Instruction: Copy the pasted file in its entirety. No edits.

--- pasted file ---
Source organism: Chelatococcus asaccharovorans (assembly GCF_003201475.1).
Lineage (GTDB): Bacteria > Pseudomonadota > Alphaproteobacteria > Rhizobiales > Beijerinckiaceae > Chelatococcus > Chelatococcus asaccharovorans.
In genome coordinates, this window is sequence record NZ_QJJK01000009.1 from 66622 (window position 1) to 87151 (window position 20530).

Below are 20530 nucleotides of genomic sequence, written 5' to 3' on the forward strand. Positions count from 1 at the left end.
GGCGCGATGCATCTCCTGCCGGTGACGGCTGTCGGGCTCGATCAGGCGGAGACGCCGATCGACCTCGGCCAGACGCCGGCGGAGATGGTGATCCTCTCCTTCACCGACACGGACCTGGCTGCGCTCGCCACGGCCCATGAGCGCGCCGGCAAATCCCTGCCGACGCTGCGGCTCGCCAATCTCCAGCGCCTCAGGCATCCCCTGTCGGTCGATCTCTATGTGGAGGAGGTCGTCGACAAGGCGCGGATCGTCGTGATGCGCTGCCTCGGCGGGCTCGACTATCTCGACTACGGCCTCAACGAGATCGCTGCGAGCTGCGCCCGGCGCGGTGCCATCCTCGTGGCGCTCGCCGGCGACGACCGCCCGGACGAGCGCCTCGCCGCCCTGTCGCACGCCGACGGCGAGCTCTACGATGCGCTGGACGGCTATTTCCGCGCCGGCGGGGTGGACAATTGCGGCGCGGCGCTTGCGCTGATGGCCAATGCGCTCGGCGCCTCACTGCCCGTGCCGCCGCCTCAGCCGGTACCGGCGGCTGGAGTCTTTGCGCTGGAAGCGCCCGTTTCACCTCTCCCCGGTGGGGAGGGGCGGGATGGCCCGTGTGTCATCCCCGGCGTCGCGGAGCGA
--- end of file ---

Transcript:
Source organism: Chelatococcus asaccharovorans (assembly GCF_003201475.1).
Lineage (GTDB): Bacteria > Pseudomonadota > Alphaproteobacteria > Rhizobiales > Beijerinckiaceae > Chelatococcus > Chelatococcus asaccharovorans.
In genome coordinates, this window is sequence record NZ_QJJK01000009.1 from 66622 (window position 1) to 87151 (window position 20530).

Below are 20530 nucleotides of genomic sequence, written 5' to 3' on the forward strand. Positions count from 1 at the left end.
GGCGCGATGCATCTCCTGCCGGTGACGGCTGTCGGGCTCGATCAGGCGGAGACGCCGATCGACCTCGGCCAGACGCCGGCGGAGATGGTGATCCTCTCCTTCACCGACACGGACCTGGCTGCGCTCGCCACGGCCCATGAGCGCGCCGGCAAATCCCTGCCGACGCTGCGGCTCGCCAATCTCCAGCGCCTCAGGCATCCCCTGTCGGTCGATCTCTATGTGGAGGAGGTCGTCGACAAGGCGCGGATCGTCGTGATGCGCTGCCTCGGCGGGCTCGACTATCTCGACTACGGCCTCAACGAGATCGCTGCGAGCTGCGCCCGGCGCGGTGCCATCCTCGTGGCGCTCGCCGGCGACGACCGCCCGGACGAGCGCCTCGCCGCCCTGTCGCACGCCGACGGCGAGCTCTACGATGCGCTGGACGGCTATTTCCGCGCCGGCGGGGTGGACAATTGCGGCGCGGCGCTTGCGCTGATGGCCAATGCGCTCGGCGCCTCACTGCCCGTGCCGCCGCCTCAGCCGGTACCGGCGGCTGGAGTCTTTGCGCTGGAAGCGCCCGTTTCACCTCTCCCCGGTGGGGAGGGGCGGGATGGCCCGTGTGTCATCCCCGGCGTCGCGGAGCGA